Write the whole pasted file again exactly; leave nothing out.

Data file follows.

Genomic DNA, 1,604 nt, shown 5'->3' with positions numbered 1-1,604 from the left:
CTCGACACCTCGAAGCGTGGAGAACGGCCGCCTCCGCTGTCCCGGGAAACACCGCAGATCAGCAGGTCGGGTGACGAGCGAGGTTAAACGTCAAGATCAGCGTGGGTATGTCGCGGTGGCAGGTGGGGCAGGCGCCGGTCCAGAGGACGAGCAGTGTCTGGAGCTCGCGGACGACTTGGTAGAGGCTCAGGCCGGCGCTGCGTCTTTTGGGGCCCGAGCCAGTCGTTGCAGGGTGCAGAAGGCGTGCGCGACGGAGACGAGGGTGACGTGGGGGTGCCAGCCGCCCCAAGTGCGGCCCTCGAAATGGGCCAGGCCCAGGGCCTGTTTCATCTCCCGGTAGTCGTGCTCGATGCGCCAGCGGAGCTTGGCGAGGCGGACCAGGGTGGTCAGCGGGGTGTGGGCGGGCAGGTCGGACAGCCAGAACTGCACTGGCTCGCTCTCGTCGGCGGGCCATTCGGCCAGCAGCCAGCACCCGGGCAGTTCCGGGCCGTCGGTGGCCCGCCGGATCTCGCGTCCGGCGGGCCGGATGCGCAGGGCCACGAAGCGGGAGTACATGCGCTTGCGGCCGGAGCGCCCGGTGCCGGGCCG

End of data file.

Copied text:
Genomic DNA, 1,604 nt, shown 5'->3' with positions numbered 1-1,604 from the left:
CTCGACACCTCGAAGCGTGGAGAACGGCCGCCTCCGCTGTCCCGGGAAACACCGCAGATCAGCAGGTCGGGTGACGAGCGAGGTTAAACGTCAAGATCAGCGTGGGTATGTCGCGGTGGCAGGTGGGGCAGGCGCCGGTCCAGAGGACGAGCAGTGTCTGGAGCTCGCGGACGACTTGGTAGAGGCTCAGGCCGGCGCTGCGTCTTTTGGGGCCCGAGCCAGTCGTTGCAGGGTGCAGAAGGCGTGCGCGACGGAGACGAGGGTGACGTGGGGGTGCCAGCCGCCCCAAGTGCGGCCCTCGAAATGGGCCAGGCCCAGGGCCTGTTTCATCTCCCGGTAGTCGTGCTCGATGCGCCAGCGGAGCTTGGCGAGGCGGACCAGGGTGGTCAGCGGGGTGTGGGCGGGCAGGTCGGACAGCCAGAACTGCACTGGCTCGCTCTCGTCGGCGGGCCATTCGGCCAGCAGCCAGCACCCGGGCAGTTCCGGGCCGTCGGTGGCCCGCCGGATCTCGCGTCCGGCGGGCCGGATGCGCAGGGCCACGAAGCGGGAGTACATGCGCTTGCGGCCGGAGCGCCCGGTGCCGGGCCG